Is this the summer you start carrying a sun parasol?

Posted by Lisa Selwitz on

It can be hard to think about taking precautions with the sun when we’re so preoccupied with protecting ourselves in a pandemic. But, according the World Health Organization, 80% of skin cancers can be prevented, because UV damage can be avoided.

We don’t think about carrying an umbrella in the rain. We just do. And for the most part, it gets the job done. It isn’t required to make us look pretty while carrying it. It isn’t required to go with an outfit. It isn’t required to do anything other than keep rain off of us. And most of us are willing to carry a plain, boring umbrella to protect ourselves from getting wet.

But what about the sun? Hats are good. But not all hats are UV protective, and most of them don’t cover enough of you to protect your shoulders, chest, hands and more. Plus, you’re stuck with hat hair. Bleh.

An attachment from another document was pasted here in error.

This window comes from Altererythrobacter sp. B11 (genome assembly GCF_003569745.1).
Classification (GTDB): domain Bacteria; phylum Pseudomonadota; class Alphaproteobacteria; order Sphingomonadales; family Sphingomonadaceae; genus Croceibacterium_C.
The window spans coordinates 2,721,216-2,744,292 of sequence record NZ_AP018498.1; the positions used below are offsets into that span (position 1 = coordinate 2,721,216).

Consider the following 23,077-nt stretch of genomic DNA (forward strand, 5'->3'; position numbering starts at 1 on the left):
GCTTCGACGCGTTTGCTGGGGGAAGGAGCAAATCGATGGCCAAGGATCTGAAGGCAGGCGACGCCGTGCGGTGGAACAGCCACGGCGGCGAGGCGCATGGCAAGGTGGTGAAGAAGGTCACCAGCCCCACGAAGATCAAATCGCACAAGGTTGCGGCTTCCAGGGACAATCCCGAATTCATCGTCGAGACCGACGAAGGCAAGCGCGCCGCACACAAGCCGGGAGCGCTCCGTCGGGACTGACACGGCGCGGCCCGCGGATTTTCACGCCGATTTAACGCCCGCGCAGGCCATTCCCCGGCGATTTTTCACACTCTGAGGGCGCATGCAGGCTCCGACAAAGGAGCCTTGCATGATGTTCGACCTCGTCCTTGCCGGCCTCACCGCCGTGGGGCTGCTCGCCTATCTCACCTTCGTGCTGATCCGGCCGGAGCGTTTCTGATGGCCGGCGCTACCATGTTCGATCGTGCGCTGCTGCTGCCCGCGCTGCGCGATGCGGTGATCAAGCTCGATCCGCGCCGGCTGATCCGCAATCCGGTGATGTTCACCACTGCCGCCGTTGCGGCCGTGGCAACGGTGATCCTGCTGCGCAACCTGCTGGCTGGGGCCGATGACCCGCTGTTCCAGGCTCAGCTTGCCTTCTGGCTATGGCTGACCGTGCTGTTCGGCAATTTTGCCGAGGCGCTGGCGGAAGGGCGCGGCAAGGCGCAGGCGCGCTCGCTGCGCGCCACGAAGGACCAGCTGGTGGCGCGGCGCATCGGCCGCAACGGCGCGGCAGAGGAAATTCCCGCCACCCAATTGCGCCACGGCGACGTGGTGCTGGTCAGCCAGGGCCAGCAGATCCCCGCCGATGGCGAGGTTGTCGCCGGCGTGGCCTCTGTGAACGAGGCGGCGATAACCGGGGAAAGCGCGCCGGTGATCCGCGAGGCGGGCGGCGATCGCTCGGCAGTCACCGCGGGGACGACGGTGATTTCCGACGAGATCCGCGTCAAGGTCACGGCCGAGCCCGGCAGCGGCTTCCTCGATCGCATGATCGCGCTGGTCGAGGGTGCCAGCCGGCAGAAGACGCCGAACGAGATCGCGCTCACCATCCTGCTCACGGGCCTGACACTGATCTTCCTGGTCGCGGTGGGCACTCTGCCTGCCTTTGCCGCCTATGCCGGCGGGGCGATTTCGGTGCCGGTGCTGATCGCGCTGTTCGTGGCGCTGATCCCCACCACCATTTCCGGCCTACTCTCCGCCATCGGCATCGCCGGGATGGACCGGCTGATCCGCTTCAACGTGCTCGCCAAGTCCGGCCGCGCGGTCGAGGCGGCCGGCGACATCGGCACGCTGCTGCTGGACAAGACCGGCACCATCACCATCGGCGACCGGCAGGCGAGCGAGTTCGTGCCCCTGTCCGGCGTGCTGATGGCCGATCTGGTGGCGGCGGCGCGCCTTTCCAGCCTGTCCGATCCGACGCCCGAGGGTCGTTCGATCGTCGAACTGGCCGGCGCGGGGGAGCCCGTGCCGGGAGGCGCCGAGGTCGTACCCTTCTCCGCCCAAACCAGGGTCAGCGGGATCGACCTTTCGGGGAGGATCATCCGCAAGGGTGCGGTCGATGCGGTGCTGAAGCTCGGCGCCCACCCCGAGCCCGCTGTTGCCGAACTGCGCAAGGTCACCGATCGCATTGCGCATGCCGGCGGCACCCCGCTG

Enter the sun parasol. Not an umbrella, mind you. Not a lacy, sheer, or paper parasol. A good sun parasol uses material that’s UPF 50+, to protect the user from over 98% of the sun’s UV rays. It’s easy to carry, and protects a larger portion of your body than a hat. That’s considered to be a good parasol. Now, a great parasol is attractive as well, and maybe comes in different prints.

If in the end, however, you decide you want a parasol that’s UPF 50+, and not just attractive, but a work of contemporary fine art, with a fabric canopy on a bamboo frame, then you really want an extraordinary parasol. When you carry that work of art in your hand, it’s quite different than carrying an umbrella. It’s fun. It’s chic. People will stop and ask where you got it. Fortunately, the diameter of the canopy will force social distancing. And then you can safely tell them it’s a Lily-Lark parasol.



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